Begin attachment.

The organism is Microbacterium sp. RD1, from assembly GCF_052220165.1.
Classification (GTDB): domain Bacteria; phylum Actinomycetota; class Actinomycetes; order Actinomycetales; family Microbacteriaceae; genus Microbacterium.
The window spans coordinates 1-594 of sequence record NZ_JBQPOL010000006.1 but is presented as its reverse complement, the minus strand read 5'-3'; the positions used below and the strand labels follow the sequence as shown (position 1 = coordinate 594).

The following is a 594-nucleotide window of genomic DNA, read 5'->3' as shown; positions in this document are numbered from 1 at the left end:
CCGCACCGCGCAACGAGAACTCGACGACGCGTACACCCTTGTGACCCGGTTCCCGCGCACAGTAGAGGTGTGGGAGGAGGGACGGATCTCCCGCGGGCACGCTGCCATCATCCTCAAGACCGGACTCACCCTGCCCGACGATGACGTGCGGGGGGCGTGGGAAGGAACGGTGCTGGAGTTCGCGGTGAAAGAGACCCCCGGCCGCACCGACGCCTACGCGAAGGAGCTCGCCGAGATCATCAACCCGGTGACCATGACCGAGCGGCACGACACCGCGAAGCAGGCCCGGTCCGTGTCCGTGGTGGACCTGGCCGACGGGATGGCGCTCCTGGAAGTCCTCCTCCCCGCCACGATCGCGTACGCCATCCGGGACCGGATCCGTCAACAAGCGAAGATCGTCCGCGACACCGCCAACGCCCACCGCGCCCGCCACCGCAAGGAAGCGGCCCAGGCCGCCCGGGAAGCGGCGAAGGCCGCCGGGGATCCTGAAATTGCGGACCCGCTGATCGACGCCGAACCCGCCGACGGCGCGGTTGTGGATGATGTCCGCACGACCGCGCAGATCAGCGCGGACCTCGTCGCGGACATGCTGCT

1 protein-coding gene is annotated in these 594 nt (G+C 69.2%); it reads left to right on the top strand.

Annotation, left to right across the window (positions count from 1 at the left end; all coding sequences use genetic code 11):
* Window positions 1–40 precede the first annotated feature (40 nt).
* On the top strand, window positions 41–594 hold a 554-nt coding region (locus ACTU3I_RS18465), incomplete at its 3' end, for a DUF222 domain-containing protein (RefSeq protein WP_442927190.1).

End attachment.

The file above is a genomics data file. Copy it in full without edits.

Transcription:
The organism is Microbacterium sp. RD1, from assembly GCF_052220165.1.
Classification (GTDB): domain Bacteria; phylum Actinomycetota; class Actinomycetes; order Actinomycetales; family Microbacteriaceae; genus Microbacterium.
The window spans coordinates 1-594 of sequence record NZ_JBQPOL010000006.1 but is presented as its reverse complement, the minus strand read 5'-3'; the positions used below and the strand labels follow the sequence as shown (position 1 = coordinate 594).

The following is a 594-nucleotide window of genomic DNA, read 5'->3' as shown; positions in this document are numbered from 1 at the left end:
CCGCACCGCGCAACGAGAACTCGACGACGCGTACACCCTTGTGACCCGGTTCCCGCGCACAGTAGAGGTGTGGGAGGAGGGACGGATCTCCCGCGGGCACGCTGCCATCATCCTCAAGACCGGACTCACCCTGCCCGACGATGACGTGCGGGGGGCGTGGGAAGGAACGGTGCTGGAGTTCGCGGTGAAAGAGACCCCCGGCCGCACCGACGCCTACGCGAAGGAGCTCGCCGAGATCATCAACCCGGTGACCATGACCGAGCGGCACGACACCGCGAAGCAGGCCCGGTCCGTGTCCGTGGTGGACCTGGCCGACGGGATGGCGCTCCTGGAAGTCCTCCTCCCCGCCACGATCGCGTACGCCATCCGGGACCGGATCCGTCAACAAGCGAAGATCGTCCGCGACACCGCCAACGCCCACCGCGCCCGCCACCGCAAGGAAGCGGCCCAGGCCGCCCGGGAAGCGGCGAAGGCCGCCGGGGATCCTGAAATTGCGGACCCGCTGATCGACGCCGAACCCGCCGACGGCGCGGTTGTGGATGATGTCCGCACGACCGCGCAGATCAGCGCGGACCTCGTCGCGGACATGCTGCT

1 protein-coding gene is annotated in these 594 nt (G+C 69.2%); it reads left to right on the top strand.

Annotation, left to right across the window (positions count from 1 at the left end; all coding sequences use genetic code 11):
* Window positions 1–40 precede the first annotated feature (40 nt).
* On the top strand, window positions 41–594 hold a 554-nt coding region (locus ACTU3I_RS18465), incomplete at its 3' end, for a DUF222 domain-containing protein (RefSeq protein WP_442927190.1).